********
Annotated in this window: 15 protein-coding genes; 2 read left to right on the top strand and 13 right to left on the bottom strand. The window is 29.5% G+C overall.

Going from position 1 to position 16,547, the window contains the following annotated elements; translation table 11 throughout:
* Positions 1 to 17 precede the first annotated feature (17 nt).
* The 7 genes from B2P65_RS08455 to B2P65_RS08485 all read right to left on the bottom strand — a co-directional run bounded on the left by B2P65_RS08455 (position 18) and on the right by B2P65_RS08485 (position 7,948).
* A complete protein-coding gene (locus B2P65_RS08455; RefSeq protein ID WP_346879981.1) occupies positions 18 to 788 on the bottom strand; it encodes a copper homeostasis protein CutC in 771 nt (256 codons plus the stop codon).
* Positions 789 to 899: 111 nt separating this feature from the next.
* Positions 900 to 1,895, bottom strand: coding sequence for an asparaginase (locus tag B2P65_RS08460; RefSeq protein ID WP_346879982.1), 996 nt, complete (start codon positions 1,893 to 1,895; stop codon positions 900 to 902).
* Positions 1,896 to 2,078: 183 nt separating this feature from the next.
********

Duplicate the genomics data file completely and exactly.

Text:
Annotated in this window: 15 protein-coding genes; 2 read left to right on the top strand and 13 right to left on the bottom strand. The window is 29.5% G+C overall.

Going from position 1 to position 16,547, the window contains the following annotated elements; translation table 11 throughout:
* Positions 1 to 17 precede the first annotated feature (17 nt).
* The 7 genes from B2P65_RS08455 to B2P65_RS08485 all read right to left on the bottom strand — a co-directional run bounded on the left by B2P65_RS08455 (position 18) and on the right by B2P65_RS08485 (position 7,948).
* A complete protein-coding gene (locus B2P65_RS08455; RefSeq protein ID WP_346879981.1) occupies positions 18 to 788 on the bottom strand; it encodes a copper homeostasis protein CutC in 771 nt (256 codons plus the stop codon).
* Positions 789 to 899: 111 nt separating this feature from the next.
* Positions 900 to 1,895, bottom strand: coding sequence for an asparaginase (locus tag B2P65_RS08460; RefSeq protein ID WP_346879982.1), 996 nt, complete (start codon positions 1,893 to 1,895; stop codon positions 900 to 902).
* Positions 1,896 to 2,078: 183 nt separating this feature from the next.